Aside from the obsessions and compulsions, most with OCD tend to worry, usually about how worried and anxious they are. But make no mistake; whether they are seen as over-reactors, as overly sensitive or as obsessive, the whole thing is scary as fuck. I really think that phrase should be a part of the clinical definition of OCD, which is why they will never hire me to write that book, though I guarantee mine would be more entertaining to read. Maybe I will write my own, dammit....  continue reading

How I Finally Conquered My Panic Attacks (and you can too)

Tuesday, February 28, 2017 by Meg   •   Filed under Anxiety

We all acquire anxiety issues a little differently. We all get through things a little differently as well.  Some use cognitive behavioral skills, including humor techniques, deep breathing, thought replacement, self compassion, mindfulness and vocalized defensiveness to get through their panic attacks or scary thoughts. Today my guest poster takes you on her journey towards healing. 

By: Misty Browne

As I step out of the SUV at the airport, my boss’s mother asks me if I’m feeling OK. 

“I’m fine, just a little under the weather,” I respond. 

In line for security I get the same question as the wand runs across my body. I nod and move on. By the time I’m at my gate I can’t breathe. I rush to the bathroom. “Maybe I’m getting the flu,” I tell myself. I splash cold water on my face. Outside of being a touch pale, the mirror reflects green eyes and brown hair falling neatly over my shoulders, the same as always. But I feel different. I feel like I’m going to die. I can’t breathe and my heart is pounding so hard I can hear it....  continue reading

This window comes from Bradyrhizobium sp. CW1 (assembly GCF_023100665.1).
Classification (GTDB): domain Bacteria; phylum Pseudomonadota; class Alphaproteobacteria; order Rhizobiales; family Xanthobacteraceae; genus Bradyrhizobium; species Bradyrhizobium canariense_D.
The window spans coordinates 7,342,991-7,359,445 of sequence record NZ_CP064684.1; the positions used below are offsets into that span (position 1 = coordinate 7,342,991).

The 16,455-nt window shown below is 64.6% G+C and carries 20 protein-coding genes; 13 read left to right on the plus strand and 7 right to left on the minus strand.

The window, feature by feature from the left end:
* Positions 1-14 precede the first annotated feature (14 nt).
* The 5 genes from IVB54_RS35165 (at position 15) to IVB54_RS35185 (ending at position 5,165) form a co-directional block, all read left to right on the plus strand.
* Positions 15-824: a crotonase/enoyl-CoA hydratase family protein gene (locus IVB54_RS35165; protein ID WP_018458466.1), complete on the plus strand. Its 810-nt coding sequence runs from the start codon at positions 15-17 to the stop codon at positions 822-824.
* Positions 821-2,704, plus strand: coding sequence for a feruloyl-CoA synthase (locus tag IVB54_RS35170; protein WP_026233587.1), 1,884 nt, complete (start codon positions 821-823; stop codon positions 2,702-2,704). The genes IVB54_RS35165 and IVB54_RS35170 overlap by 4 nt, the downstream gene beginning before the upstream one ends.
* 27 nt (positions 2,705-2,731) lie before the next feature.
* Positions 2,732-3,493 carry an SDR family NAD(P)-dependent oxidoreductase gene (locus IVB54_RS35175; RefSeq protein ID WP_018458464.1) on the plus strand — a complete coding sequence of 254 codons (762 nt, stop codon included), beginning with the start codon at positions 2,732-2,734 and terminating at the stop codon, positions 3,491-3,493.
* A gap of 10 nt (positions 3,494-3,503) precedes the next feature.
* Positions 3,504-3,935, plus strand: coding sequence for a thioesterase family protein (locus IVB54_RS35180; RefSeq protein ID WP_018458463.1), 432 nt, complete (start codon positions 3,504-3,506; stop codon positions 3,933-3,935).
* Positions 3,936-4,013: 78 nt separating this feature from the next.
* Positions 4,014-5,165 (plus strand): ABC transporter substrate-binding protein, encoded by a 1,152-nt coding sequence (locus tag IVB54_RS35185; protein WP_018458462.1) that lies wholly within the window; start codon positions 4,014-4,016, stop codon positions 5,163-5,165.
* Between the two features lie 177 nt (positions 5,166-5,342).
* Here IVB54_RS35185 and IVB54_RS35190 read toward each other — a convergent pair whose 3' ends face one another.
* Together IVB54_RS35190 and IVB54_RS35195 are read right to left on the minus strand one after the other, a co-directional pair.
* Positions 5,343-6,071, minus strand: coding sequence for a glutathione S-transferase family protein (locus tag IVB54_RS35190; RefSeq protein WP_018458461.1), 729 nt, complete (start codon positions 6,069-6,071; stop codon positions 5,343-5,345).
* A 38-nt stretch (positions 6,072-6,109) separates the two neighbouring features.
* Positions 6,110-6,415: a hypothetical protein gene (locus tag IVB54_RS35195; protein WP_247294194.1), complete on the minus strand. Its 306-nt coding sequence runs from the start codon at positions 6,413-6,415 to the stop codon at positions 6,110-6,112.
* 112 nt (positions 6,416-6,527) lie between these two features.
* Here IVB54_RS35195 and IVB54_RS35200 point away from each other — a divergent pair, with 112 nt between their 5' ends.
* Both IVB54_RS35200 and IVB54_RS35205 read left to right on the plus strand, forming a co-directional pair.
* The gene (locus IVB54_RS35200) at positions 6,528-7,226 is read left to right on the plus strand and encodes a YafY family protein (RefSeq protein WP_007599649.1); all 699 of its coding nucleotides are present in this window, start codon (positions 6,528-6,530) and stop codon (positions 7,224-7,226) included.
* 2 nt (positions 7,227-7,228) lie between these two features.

"I'm Not in the Mood." The Usual Decline of Sexual Interest (and what do do about it)

Tuesday, February 14, 2017 by Meg   •   Filed under Sexuality/Relationships

“I just want a quickie.”  

“I feel used.” 

“I think we should have sex more often.” 

“I think you need to show me more emotional support first.”

“How about just a blow job?” 

“How about a back rub?”

“Why do you always want sex?”

“Why don’t you want it more?”

“God, I’m just so…bored.”

Sound familiar? If you're like thousands of other couples this Valentine's Day, you might be having one of these conversations. We can't all be like Shannon and Morrison in my second novel, Conviction. (Rawr.)

Sexual issues come up often in relationship counseling, and they can be tricky to tease apart, unlike your husband’s legs. (Ba dum dum, ching). While sexual activity is at a peak in early relationships, it tends to decline over time. But why? We surely love our spouse more now than we do when we met them, don’t we?

Why would our sexual desire so reliably go down (and not in the fun way)? There are quite a few reasons, and obviously all of them cannot be discussed in one post. But while this isn’t a universal truth for everyone, there are a few, very common reasons for a loss of desire. And while I will be addressing the ladies here only because I more often see couples where women have lower drives, keep in mind that these roles can be reversed. 

Come with me. (heh) Let’s check this out....  continue reading